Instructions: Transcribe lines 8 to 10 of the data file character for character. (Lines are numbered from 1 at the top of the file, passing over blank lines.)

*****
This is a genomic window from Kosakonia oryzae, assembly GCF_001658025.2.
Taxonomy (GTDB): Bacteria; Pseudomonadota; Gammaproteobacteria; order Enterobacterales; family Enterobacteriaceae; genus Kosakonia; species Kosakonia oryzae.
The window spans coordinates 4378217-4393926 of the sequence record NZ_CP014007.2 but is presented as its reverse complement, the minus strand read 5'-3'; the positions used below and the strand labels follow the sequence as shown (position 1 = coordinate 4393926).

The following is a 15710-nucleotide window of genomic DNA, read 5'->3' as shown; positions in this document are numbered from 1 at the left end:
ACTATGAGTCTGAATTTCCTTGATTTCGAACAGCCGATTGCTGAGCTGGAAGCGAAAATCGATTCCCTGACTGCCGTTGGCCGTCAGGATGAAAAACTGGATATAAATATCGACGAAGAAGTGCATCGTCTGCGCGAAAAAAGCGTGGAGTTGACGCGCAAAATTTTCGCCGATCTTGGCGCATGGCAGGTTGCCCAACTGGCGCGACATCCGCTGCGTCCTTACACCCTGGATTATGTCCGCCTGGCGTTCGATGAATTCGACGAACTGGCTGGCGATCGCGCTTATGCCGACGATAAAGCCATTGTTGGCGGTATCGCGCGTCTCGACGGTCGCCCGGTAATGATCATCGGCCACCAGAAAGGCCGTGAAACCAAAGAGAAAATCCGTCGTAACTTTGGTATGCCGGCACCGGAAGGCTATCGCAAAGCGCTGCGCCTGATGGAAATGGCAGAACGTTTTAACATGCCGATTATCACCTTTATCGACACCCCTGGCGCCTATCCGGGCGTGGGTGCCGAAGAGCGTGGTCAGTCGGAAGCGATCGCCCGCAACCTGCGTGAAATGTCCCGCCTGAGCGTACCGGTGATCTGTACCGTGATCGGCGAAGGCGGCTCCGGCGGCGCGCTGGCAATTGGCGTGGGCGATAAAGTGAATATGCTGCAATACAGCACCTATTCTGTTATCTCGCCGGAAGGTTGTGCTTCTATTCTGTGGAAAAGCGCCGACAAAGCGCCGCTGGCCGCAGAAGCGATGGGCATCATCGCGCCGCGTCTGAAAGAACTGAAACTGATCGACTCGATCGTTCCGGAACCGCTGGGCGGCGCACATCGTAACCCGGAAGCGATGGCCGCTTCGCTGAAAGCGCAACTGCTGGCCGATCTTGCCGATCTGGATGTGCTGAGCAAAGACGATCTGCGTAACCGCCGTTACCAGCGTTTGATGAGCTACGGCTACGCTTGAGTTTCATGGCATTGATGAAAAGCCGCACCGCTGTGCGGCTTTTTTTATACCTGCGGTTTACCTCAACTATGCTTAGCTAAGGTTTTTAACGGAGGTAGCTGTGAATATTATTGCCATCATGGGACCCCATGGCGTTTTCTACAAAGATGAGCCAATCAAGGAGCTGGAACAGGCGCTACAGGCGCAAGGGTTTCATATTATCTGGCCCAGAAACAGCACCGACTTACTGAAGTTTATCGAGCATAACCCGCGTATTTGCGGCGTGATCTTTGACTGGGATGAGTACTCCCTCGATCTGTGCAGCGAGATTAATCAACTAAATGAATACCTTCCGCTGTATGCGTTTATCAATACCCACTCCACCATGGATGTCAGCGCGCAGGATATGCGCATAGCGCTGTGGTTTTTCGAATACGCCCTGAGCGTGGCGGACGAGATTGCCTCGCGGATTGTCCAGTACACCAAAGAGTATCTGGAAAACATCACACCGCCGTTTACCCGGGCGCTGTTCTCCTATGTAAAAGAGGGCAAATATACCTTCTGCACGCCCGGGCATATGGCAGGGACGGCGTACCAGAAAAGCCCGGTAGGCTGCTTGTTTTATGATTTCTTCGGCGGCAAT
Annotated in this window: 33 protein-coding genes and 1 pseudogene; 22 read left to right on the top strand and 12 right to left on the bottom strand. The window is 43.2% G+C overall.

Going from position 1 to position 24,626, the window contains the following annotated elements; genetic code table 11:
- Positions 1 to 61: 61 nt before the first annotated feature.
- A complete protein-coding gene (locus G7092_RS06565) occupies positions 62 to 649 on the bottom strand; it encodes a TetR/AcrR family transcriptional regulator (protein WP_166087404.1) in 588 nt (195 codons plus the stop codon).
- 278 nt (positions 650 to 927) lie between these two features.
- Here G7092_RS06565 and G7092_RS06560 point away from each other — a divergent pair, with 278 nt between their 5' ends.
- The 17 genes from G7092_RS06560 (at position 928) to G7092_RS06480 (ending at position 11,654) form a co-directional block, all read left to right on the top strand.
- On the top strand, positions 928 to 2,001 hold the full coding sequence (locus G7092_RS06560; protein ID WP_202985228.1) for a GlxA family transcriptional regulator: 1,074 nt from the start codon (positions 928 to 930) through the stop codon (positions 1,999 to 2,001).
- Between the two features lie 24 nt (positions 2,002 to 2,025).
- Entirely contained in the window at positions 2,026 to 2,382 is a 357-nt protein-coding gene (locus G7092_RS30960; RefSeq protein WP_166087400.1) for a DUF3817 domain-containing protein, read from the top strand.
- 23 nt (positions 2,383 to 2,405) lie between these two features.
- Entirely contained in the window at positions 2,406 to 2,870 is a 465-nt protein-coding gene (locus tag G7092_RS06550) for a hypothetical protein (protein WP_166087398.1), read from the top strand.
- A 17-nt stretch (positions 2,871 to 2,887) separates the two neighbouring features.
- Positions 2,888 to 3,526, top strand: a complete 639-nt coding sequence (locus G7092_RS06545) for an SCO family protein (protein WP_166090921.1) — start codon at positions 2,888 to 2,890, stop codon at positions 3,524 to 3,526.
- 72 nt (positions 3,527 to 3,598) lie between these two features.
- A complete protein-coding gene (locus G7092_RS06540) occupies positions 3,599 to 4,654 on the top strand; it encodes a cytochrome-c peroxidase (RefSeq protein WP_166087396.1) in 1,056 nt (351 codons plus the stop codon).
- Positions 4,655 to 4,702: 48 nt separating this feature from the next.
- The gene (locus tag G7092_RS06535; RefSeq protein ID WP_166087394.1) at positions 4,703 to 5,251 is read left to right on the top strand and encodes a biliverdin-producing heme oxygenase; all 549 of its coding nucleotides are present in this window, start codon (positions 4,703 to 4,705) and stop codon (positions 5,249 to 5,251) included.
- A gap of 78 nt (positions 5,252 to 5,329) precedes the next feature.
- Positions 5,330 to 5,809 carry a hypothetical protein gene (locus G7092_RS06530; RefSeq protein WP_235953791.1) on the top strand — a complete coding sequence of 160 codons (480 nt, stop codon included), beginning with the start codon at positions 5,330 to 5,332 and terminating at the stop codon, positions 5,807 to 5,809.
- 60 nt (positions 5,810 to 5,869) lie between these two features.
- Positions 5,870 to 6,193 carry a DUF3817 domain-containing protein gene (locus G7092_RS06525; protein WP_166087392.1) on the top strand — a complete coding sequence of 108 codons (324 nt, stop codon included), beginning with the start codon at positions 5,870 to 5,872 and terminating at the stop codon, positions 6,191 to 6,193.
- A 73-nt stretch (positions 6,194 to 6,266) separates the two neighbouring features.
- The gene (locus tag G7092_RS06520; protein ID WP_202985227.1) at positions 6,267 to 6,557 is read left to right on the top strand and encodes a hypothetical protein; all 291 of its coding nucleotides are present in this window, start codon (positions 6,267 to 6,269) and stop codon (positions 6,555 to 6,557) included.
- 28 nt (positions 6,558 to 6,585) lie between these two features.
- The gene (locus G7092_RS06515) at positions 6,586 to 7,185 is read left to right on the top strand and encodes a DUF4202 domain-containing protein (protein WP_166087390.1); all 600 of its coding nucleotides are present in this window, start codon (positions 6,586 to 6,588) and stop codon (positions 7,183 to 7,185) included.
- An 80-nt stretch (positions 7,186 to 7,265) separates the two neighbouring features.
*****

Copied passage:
- Positions 1 to 61: 61 nt before the first annotated feature.
- A complete protein-coding gene (locus G7092_RS06565) occupies positions 62 to 649 on the bottom strand; it encodes a TetR/AcrR family transcriptional regulator (protein WP_166087404.1) in 588 nt (195 codons plus the stop codon).
- 278 nt (positions 650 to 927) lie between these two features.